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How to get started in nj?

Old 10-07-07, 09:44 AM
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How to get started in nj?

I tried finding some info on how to get started but didnt find much. I'm interested in racing where you can pass other cars and race on tracks, Auto-X doesnt interest me at all. Can anyone lead me in the right direction?
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Old 10-07-07, 01:48 PM
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These are the two largest.

SCCA Club Racing - http://www.scca.com/hub.aspx?hub=1
NASA Pro Racing - http://www.nasaproracing.com/proracing/index.html

Both have complete rule books, licensing, etc. all online.

This will also help you out, buy it and read it - http://www.goaheadtakethewheel.com/
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Old 10-07-07, 04:38 PM
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i am in NJ and we are going to pocono on tuesday for HPDE (not racing).
have you been on the open track before?

anyway, we're going with PDA:
http://www.pdadrivingschool.com/

NASA merged with PDA in our region for racing, and NASA merged with www.motorsportsne.com for autocross.
on tuesdays event, we have time trials as well. i keep an email group of local FD owners. email me if you are interested.
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Old 10-08-07, 07:53 AM
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+1 on Dave Gran's book, "Go Ahead and Take The Wheel". A must read.

There is also an "SCCA Approved" version of this book, located here:

http://www.sccacollection.com/closeu...6bb702d6f221e3

I'm not sure of the differences - probably minor. I suspect that all references to NASA have been removed.

Also, the entry level class in SCCA Club Racing is called "Improved Touring" and has a web site. You can pick up a lot of info by looking through the forum:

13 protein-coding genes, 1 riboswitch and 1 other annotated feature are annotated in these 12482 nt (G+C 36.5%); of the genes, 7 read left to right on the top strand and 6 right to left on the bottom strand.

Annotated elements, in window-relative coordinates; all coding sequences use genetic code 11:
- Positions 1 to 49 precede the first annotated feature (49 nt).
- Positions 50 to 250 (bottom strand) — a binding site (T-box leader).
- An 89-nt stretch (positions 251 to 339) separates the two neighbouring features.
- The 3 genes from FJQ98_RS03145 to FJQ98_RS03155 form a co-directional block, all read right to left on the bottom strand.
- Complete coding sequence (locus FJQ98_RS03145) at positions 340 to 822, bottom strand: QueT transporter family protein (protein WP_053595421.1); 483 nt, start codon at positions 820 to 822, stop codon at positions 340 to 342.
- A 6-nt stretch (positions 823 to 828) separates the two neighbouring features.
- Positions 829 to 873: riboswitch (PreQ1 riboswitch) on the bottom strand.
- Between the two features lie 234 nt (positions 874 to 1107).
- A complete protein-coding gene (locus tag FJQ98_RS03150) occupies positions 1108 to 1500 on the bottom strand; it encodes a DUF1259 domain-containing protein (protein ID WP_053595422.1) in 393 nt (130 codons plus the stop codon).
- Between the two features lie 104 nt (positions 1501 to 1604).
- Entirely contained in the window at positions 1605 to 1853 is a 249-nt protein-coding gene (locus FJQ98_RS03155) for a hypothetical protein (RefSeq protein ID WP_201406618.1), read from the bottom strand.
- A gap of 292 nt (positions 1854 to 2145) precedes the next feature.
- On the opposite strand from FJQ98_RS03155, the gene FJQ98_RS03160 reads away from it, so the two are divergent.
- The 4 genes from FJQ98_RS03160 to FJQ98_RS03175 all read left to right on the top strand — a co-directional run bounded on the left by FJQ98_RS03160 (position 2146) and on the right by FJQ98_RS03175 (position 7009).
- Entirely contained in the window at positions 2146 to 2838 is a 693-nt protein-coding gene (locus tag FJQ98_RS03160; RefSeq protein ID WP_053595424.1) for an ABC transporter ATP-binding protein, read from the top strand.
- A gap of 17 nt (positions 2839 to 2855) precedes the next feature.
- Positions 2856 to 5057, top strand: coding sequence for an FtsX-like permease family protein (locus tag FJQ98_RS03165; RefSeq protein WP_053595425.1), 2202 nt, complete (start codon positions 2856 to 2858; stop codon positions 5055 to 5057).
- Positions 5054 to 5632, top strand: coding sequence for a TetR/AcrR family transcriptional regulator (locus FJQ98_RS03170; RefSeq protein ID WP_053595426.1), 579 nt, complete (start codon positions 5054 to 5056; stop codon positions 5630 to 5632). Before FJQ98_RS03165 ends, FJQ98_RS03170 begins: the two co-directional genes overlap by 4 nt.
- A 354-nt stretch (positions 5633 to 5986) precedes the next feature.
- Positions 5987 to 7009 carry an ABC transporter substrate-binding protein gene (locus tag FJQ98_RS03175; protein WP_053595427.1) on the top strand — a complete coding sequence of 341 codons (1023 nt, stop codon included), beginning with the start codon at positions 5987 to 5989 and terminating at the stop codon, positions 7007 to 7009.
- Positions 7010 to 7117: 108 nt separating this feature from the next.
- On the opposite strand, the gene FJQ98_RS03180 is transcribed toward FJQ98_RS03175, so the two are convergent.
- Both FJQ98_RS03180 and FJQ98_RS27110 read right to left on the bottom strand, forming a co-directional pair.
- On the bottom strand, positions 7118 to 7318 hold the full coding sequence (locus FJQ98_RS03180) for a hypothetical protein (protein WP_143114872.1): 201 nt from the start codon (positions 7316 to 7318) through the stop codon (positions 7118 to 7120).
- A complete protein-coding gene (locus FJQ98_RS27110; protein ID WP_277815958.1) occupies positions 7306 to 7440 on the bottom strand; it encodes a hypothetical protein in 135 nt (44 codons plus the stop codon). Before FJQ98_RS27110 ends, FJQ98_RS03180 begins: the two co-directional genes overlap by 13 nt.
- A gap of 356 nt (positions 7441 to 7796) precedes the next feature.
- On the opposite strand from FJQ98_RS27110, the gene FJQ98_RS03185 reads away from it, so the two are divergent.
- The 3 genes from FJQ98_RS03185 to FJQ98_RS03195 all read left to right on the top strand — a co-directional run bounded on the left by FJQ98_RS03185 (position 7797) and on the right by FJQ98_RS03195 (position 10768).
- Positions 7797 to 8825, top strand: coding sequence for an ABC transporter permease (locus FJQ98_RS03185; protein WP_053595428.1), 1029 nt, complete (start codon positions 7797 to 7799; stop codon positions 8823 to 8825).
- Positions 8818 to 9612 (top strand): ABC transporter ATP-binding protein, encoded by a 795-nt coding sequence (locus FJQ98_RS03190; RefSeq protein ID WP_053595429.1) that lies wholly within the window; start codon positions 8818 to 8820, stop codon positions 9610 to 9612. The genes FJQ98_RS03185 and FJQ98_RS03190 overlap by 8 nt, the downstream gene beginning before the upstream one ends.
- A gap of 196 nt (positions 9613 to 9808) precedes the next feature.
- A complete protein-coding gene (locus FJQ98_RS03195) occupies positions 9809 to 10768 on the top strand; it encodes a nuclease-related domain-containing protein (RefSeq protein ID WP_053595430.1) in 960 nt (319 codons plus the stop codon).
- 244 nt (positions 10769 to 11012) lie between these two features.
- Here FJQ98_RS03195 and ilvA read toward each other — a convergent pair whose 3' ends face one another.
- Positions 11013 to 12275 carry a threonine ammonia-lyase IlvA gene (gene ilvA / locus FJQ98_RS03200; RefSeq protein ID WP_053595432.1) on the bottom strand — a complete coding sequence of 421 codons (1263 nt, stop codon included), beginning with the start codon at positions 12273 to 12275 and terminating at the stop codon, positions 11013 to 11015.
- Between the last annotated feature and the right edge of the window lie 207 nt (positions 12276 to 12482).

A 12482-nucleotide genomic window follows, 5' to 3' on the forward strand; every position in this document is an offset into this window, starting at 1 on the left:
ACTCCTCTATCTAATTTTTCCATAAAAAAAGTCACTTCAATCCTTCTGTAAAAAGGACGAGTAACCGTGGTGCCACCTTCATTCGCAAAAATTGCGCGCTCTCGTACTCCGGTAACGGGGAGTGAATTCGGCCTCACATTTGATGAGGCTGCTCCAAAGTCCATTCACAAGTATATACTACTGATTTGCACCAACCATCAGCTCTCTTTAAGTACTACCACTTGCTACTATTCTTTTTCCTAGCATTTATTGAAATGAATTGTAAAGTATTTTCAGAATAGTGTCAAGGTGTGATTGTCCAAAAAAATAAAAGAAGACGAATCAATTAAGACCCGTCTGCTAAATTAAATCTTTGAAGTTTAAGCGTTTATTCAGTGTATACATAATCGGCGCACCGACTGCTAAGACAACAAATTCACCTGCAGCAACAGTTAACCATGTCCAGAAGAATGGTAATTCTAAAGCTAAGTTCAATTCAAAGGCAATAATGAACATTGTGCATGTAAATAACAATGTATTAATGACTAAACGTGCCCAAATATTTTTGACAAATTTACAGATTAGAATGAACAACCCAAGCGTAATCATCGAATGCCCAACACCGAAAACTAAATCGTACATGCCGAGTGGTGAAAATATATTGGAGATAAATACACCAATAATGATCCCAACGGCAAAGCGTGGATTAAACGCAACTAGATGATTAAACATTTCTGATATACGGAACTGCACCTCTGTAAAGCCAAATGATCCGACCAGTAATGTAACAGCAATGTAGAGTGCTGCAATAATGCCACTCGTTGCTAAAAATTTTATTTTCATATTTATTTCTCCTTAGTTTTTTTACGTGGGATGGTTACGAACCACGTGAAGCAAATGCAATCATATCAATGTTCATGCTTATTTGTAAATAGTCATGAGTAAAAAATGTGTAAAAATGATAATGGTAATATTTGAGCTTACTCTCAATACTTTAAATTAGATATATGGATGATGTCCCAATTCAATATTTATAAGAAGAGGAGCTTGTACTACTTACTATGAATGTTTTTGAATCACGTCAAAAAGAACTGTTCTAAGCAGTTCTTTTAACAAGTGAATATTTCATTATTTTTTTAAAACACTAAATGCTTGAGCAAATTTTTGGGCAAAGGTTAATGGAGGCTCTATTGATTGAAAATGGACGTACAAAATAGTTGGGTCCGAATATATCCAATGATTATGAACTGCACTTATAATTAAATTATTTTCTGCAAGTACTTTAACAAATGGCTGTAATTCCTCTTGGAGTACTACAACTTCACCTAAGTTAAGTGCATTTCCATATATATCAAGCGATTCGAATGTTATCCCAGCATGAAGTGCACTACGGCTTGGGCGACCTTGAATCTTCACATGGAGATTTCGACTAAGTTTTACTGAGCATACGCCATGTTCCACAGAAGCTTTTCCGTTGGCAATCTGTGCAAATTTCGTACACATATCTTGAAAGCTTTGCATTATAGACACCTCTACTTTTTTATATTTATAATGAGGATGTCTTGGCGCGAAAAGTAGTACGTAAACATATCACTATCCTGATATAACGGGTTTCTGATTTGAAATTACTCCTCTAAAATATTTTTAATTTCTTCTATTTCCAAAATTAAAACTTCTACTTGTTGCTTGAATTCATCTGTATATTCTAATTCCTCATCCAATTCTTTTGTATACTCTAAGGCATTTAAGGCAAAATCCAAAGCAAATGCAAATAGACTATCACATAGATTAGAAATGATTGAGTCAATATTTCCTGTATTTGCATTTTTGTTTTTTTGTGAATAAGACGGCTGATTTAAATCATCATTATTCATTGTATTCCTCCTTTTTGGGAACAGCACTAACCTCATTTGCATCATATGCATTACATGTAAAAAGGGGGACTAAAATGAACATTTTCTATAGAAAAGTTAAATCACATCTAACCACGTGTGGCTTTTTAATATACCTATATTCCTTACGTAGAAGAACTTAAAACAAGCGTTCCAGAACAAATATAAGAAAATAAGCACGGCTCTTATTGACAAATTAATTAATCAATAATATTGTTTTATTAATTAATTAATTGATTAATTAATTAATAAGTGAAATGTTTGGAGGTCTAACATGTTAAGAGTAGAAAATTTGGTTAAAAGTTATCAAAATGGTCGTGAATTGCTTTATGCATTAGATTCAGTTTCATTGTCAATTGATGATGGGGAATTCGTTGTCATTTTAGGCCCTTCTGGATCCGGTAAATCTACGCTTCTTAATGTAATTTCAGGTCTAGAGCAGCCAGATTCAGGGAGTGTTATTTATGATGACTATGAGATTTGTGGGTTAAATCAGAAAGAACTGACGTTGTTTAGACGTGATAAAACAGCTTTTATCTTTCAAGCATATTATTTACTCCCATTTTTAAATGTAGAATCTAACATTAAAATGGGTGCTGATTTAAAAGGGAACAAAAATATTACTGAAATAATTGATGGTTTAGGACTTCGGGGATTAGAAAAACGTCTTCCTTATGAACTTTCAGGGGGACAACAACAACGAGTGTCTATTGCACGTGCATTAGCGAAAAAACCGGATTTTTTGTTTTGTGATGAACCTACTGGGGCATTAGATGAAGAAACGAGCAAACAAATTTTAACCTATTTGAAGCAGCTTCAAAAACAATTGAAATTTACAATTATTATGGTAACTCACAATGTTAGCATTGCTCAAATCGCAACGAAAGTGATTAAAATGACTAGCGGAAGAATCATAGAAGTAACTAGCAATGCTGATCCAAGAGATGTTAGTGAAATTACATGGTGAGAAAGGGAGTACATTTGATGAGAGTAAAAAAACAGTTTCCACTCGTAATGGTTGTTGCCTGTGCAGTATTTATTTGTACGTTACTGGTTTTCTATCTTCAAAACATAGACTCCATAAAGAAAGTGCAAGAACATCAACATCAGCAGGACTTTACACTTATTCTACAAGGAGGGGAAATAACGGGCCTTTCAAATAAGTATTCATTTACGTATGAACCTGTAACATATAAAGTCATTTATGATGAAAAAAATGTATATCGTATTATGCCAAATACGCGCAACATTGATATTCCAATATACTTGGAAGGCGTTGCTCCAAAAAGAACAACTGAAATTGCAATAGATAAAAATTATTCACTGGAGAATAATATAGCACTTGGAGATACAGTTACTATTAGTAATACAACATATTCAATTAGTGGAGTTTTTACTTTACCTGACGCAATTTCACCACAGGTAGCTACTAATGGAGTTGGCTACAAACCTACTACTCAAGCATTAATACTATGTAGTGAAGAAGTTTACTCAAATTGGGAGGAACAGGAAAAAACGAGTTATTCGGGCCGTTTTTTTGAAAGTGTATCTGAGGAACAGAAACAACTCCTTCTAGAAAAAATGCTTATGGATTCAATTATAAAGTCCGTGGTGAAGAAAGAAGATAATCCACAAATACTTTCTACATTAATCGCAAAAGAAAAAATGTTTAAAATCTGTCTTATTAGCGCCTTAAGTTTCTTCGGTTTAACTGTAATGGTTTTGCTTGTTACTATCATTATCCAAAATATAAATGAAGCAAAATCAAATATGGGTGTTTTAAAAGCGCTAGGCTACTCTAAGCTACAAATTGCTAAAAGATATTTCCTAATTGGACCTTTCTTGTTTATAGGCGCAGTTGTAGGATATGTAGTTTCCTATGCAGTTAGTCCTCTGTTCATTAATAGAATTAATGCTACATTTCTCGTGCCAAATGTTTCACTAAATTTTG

http://www.improvedtouring.com/

Good luck,

-bill
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Old 10-08-07, 09:25 AM
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Originally Posted by wrankin View Post

Also, the entry level class in SCCA Club Racing is called "Improved Touring"...

-bill
Any driver can get started in any class, so there is no entry level class. You can run FA or GT1 your first race after driver school. Some of the best drivers race IT, it's by no means full of rookies. There are other similar speed and cost cars - FV, SM, SRF, etc. Here's the official purpose of IT from the GCR.. "Improved Touring classes are intended to provide the membership with the opportunity to compete in low cost cars with limited modifications, suitable for racing competition." What exactly is "low cost"? IT cars run about $5k -$40k to build with the average one probably between $10-$15k. Due to some politics, IT is considered a regional class rather than national class, despite the fact that it has more participation than most of the national classes. The whole regional/national thing is another topic.
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Old 10-08-07, 11:40 AM